The domain of the modern EHR is complex. It consists of different types of data (from textual to multimedia), with new data requirements emerging over time. For example, there are about 300,000 medical terms at present (as defined by SNOMED CT), and medical tests and procedures are constantly created and modified. EHRs have a complex structure based on archetypes. These may include data based on hundreds of parameters, such as temperature, blood pressure, and body mass index (BMI). Each of the individual parameters (or concepts) has its own specific content and is represented as an archetype. For example, one archetype could contain an item such as "data," which can, for example, be represented as a documented heart rate observation. This archetype ideally offers complete knowledge about a clinical context (i.e., attributes of data), the data's "state" (i.e., context for interpretation of data), and its "protocol" (i.e., information regarding the gathering of data) (see Appendix A). Various standards development organizations are working to improve the interoperability of semantic EHRs through these archetypes and more.

It is desirable to have EHR systems that are functionally and semantically interoperable systems. Interoperability can be defined as an ability to communicate data such that the data are sufficient to perform the tasks at the receiving system. The associated data items have the same meaning for the creator of the sending party and the users of the receiving party, and the tasks performed using the data must be to the satisfaction of the receiving party. To tackle the EHR interoperability problem, many authorized organizations have defined several standards. Examples include Health Level 7 (HL7) and its Clinical Document Architecture (CDA), ASTM International's Continuity of Care Record (CCR), European Committee for Standardization (CEN) Technical Committee 251 and International Organization for Standardization (ISO)'s ISO/EN 13606, and the openEHR Foundation's openEHR. The main objective of all these EHR standards is to structure the data and mark up the content of the medical information to be more readily exchanged.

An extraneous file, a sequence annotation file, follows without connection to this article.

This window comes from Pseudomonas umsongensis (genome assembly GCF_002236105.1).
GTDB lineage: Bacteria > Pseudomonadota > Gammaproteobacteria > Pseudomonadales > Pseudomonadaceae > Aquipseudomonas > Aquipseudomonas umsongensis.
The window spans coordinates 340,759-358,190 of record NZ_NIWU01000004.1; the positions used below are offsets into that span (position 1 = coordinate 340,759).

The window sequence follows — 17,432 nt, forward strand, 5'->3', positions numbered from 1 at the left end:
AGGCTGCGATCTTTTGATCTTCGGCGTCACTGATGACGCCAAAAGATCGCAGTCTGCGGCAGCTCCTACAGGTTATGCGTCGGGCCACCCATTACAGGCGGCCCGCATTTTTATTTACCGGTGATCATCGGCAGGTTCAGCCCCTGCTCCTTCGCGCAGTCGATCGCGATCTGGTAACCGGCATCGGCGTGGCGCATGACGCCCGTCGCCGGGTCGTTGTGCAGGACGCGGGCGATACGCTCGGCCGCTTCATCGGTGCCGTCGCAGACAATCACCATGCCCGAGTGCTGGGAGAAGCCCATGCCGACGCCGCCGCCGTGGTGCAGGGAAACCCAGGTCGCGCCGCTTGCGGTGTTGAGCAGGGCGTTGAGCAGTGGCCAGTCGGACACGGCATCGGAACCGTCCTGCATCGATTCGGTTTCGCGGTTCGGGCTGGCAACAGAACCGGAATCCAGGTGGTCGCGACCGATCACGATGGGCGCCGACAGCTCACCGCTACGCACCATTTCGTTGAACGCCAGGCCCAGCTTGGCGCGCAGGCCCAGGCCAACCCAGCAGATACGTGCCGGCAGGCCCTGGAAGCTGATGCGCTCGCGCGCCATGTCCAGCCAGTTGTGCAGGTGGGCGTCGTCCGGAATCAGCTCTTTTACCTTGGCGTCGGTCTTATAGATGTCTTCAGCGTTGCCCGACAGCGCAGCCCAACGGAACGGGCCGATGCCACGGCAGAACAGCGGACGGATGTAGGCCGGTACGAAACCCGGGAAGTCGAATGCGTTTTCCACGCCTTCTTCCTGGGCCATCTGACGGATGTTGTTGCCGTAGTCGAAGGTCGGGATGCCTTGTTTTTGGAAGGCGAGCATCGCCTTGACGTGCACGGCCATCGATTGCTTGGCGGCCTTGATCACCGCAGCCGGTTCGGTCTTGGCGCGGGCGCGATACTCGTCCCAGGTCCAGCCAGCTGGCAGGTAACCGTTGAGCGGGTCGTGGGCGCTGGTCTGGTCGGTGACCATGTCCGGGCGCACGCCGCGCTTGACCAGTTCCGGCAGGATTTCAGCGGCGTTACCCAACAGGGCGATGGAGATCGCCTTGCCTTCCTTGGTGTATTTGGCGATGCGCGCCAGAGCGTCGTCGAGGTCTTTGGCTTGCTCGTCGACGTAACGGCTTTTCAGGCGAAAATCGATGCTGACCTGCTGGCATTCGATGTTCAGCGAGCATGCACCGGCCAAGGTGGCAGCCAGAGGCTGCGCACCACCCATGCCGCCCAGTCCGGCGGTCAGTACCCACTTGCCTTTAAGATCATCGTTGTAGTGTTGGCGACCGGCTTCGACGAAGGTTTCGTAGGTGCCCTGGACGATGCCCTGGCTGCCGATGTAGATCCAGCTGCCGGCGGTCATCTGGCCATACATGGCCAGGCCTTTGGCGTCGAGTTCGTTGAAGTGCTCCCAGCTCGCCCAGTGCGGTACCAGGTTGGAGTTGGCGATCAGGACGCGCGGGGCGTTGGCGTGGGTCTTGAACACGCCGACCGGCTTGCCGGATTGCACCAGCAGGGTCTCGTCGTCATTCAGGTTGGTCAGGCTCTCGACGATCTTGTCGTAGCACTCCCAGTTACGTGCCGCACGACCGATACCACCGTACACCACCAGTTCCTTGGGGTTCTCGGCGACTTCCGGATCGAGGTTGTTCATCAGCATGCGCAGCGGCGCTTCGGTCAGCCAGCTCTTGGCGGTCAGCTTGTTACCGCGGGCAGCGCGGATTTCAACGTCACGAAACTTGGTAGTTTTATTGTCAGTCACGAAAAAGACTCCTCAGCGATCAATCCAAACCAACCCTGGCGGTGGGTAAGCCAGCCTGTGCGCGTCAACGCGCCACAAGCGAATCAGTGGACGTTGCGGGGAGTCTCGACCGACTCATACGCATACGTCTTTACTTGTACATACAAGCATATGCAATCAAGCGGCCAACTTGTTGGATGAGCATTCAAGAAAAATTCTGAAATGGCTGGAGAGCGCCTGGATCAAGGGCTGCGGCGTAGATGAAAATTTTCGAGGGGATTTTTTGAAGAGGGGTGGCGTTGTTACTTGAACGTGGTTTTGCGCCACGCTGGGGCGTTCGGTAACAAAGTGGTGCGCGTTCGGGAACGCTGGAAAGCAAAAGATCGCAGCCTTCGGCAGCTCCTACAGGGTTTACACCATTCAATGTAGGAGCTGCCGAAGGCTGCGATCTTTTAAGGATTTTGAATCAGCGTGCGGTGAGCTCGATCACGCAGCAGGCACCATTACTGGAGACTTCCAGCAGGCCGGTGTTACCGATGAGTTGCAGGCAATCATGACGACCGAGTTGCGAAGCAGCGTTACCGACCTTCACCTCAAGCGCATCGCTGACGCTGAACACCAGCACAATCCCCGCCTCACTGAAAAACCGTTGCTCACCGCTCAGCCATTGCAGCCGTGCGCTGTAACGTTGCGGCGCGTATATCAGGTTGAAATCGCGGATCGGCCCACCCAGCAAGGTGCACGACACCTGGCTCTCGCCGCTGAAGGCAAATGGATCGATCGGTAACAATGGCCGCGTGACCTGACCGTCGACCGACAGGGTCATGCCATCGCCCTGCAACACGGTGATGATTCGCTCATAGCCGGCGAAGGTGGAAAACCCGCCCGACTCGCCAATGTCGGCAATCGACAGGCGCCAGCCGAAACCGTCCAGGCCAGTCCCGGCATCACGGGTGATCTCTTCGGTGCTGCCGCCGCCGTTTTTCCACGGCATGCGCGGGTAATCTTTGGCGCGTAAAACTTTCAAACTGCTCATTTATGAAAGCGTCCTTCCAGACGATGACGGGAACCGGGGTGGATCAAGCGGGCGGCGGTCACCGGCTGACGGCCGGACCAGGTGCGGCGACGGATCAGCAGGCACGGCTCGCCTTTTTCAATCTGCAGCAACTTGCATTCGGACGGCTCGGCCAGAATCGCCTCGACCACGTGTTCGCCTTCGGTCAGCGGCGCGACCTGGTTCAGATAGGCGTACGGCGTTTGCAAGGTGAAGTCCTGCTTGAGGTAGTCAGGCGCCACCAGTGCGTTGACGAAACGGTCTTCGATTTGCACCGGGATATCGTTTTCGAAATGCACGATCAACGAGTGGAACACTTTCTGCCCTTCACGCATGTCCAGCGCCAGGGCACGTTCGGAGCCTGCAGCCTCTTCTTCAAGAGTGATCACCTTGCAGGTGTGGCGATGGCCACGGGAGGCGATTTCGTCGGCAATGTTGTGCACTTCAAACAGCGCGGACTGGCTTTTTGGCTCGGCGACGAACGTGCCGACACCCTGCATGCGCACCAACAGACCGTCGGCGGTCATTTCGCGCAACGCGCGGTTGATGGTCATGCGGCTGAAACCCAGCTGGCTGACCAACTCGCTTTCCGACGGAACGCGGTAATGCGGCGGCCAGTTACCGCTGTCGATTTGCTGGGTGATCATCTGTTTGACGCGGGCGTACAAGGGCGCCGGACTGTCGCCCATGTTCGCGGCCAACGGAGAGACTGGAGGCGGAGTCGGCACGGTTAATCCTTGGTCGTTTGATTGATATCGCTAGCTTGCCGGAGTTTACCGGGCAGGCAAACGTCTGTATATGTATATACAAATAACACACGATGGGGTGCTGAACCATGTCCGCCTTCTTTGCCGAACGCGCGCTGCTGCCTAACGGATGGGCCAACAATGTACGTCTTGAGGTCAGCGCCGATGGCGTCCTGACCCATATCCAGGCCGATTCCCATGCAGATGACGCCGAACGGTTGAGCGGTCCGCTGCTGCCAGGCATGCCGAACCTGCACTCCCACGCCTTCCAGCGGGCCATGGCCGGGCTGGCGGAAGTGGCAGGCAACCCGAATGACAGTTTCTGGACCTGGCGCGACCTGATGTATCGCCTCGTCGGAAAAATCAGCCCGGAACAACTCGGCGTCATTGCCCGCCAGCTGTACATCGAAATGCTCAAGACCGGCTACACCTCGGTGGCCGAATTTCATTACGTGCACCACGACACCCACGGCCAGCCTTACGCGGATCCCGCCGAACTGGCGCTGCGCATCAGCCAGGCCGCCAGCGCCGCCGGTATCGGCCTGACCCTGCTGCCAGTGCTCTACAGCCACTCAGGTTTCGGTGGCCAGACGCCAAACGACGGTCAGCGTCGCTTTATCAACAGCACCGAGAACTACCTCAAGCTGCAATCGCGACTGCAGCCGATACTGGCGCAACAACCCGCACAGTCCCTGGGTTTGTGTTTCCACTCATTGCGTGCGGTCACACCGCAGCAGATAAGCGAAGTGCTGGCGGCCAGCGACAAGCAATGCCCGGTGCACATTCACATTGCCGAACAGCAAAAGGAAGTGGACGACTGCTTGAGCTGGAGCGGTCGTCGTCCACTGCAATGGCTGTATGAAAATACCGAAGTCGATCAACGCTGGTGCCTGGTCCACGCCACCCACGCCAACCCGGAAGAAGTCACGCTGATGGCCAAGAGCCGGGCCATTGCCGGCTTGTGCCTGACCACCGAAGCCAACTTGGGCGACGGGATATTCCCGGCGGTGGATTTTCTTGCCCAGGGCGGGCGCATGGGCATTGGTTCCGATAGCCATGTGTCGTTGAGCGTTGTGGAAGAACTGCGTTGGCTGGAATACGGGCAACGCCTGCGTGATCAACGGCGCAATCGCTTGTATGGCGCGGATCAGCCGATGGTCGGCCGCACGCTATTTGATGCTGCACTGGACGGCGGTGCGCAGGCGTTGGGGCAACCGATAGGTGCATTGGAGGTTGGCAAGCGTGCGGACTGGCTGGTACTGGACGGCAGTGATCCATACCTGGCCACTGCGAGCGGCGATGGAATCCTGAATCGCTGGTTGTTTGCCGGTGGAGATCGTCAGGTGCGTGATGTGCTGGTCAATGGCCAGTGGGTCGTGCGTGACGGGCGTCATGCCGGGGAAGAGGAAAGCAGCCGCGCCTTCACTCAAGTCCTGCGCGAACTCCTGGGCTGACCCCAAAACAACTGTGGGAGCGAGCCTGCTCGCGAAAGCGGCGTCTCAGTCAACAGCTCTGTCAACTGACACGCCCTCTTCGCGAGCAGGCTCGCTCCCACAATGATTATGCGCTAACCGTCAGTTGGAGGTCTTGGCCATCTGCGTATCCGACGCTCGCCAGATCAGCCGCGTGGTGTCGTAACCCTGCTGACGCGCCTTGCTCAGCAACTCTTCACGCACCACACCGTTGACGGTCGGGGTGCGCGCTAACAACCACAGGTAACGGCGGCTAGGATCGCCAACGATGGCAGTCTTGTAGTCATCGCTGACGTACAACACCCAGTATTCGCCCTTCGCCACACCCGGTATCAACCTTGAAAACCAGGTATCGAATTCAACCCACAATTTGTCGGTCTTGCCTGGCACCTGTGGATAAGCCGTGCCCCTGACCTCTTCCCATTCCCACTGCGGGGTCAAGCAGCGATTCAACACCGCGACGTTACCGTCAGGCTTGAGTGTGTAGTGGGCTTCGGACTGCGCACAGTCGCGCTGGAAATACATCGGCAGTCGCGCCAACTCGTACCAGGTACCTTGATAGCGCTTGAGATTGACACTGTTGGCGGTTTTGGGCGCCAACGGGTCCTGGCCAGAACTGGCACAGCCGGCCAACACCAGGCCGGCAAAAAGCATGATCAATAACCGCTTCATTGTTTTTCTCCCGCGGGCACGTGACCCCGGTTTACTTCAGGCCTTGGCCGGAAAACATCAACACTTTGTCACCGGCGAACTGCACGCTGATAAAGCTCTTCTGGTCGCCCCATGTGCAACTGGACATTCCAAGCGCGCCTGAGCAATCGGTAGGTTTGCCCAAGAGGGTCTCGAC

For this work, three levels of interoperability stand out, namely syntactic (data) interoperability, structural interoperability/semantic interpretability, and semantic interoperability.[5] The main mechanisms for interoperability are reference models, archetypes, and domain knowledge governance.

Archetypes and semantic interoperability

The standards for semantic interoperability (such as CDA, openEHR, and ISO/EN 13606) endorse the two-level modeling approach for storing EHR content.[6] It consists of two layers that propose to segregate information modeling from content (knowledge) modeling. The reference (information) model layer represents the generic structures of components of the healthcare data. The content model on the other hand is used to represent more domain-specific data, which in general have instability due to variability and high rate of change in their usage (e.g., a formal description of a physical examination or prescription).

In openEHR and ISO/EN 13606, the first level is known as the reference model (RM) and the second level consists of archetypes. The RM defines the basic fundamental structure and represents the generic structures of components of the healthcare data at the storage level (i.e., information modeling). At the second layer, the archetype model (AM) constrains the generic structure to encompass logical semantics and, thus, provide a standard definition that aids in semantic interoperability. AM provides deliverables in the form of archetypes and templates. An archetype provides the meta-description of structured clinical records as a computable formalism. In HL7's CDA, the two levels are the Reference Information Model (RIM) and the HL7 templates, which function essentially the same as the archetype concept.